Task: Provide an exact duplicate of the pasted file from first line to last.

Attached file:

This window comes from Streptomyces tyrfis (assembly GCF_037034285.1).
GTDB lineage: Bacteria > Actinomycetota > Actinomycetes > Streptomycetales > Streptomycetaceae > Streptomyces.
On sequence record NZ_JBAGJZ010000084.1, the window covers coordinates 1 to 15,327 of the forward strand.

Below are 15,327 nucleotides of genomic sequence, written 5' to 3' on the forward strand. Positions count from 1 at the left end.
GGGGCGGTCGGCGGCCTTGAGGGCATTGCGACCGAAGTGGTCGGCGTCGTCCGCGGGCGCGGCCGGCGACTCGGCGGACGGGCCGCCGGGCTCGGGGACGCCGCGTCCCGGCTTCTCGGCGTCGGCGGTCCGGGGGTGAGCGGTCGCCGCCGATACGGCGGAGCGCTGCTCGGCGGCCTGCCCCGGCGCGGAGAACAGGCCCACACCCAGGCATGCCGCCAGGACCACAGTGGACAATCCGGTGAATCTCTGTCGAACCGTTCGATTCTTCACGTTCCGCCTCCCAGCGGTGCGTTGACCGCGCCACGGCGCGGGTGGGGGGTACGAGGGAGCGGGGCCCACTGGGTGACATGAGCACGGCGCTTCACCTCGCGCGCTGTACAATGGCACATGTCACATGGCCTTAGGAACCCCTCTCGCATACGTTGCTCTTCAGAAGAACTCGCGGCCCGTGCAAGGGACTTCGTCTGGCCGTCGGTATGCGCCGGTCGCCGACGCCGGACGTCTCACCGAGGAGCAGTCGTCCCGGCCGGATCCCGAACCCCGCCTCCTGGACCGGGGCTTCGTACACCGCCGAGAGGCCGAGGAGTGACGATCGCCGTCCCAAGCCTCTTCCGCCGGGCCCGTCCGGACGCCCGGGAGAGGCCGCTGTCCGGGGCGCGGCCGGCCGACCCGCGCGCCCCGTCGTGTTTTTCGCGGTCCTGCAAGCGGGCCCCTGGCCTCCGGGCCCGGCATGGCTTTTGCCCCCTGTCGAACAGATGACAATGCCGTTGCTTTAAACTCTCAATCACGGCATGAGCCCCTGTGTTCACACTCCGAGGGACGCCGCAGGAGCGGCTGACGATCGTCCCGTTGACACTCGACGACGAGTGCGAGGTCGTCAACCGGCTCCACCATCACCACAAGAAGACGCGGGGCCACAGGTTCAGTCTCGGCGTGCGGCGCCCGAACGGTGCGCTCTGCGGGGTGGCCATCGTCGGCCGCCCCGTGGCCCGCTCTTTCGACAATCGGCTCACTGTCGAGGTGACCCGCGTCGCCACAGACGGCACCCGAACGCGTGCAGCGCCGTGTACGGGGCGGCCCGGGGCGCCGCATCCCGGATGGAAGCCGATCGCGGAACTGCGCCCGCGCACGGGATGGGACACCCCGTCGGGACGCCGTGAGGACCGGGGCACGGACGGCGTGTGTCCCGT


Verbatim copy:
This window comes from Streptomyces tyrfis (assembly GCF_037034285.1).
GTDB lineage: Bacteria > Actinomycetota > Actinomycetes > Streptomycetales > Streptomycetaceae > Streptomyces.
On sequence record NZ_JBAGJZ010000084.1, the window covers coordinates 1 to 15,327 of the forward strand.

Below are 15,327 nucleotides of genomic sequence, written 5' to 3' on the forward strand. Positions count from 1 at the left end.
GGGGCGGTCGGCGGCCTTGAGGGCATTGCGACCGAAGTGGTCGGCGTCGTCCGCGGGCGCGGCCGGCGACTCGGCGGACGGGCCGCCGGGCTCGGGGACGCCGCGTCCCGGCTTCTCGGCGTCGGCGGTCCGGGGGTGAGCGGTCGCCGCCGATACGGCGGAGCGCTGCTCGGCGGCCTGCCCCGGCGCGGAGAACAGGCCCACACCCAGGCATGCCGCCAGGACCACAGTGGACAATCCGGTGAATCTCTGTCGAACCGTTCGATTCTTCACGTTCCGCCTCCCAGCGGTGCGTTGACCGCGCCACGGCGCGGGTGGGGGGTACGAGGGAGCGGGGCCCACTGGGTGACATGAGCACGGCGCTTCACCTCGCGCGCTGTACAATGGCACATGTCACATGGCCTTAGGAACCCCTCTCGCATACGTTGCTCTTCAGAAGAACTCGCGGCCCGTGCAAGGGACTTCGTCTGGCCGTCGGTATGCGCCGGTCGCCGACGCCGGACGTCTCACCGAGGAGCAGTCGTCCCGGCCGGATCCCGAACCCCGCCTCCTGGACCGGGGCTTCGTACACCGCCGAGAGGCCGAGGAGTGACGATCGCCGTCCCAAGCCTCTTCCGCCGGGCCCGTCCGGACGCCCGGGAGAGGCCGCTGTCCGGGGCGCGGCCGGCCGACCCGCGCGCCCCGTCGTGTTTTTCGCGGTCCTGCAAGCGGGCCCCTGGCCTCCGGGCCCGGCATGGCTTTTGCCCCCTGTCGAACAGATGACAATGCCGTTGCTTTAAACTCTCAATCACGGCATGAGCCCCTGTGTTCACACTCCGAGGGACGCCGCAGGAGCGGCTGACGATCGTCCCGTTGACACTCGACGACGAGTGCGAGGTCGTCAACCGGCTCCACCATCACCACAAGAAGACGCGGGGCCACAGGTTCAGTCTCGGCGTGCGGCGCCCGAACGGTGCGCTCTGCGGGGTGGCCATCGTCGGCCGCCCCGTGGCCCGCTCTTTCGACAATCGGCTCACTGTCGAGGTGACCCGCGTCGCCACAGACGGCACCCGAACGCGTGCAGCGCCGTGTACGGGGCGGCCCGGGGCGCCGCATCCCGGATGGAAGCCGATCGCGGAACTGCGCCCGCGCACGGGATGGGACACCCCGTCGGGACGCCGTGAGGACCGGGGCACGGACGGCGTGTGTCCCGT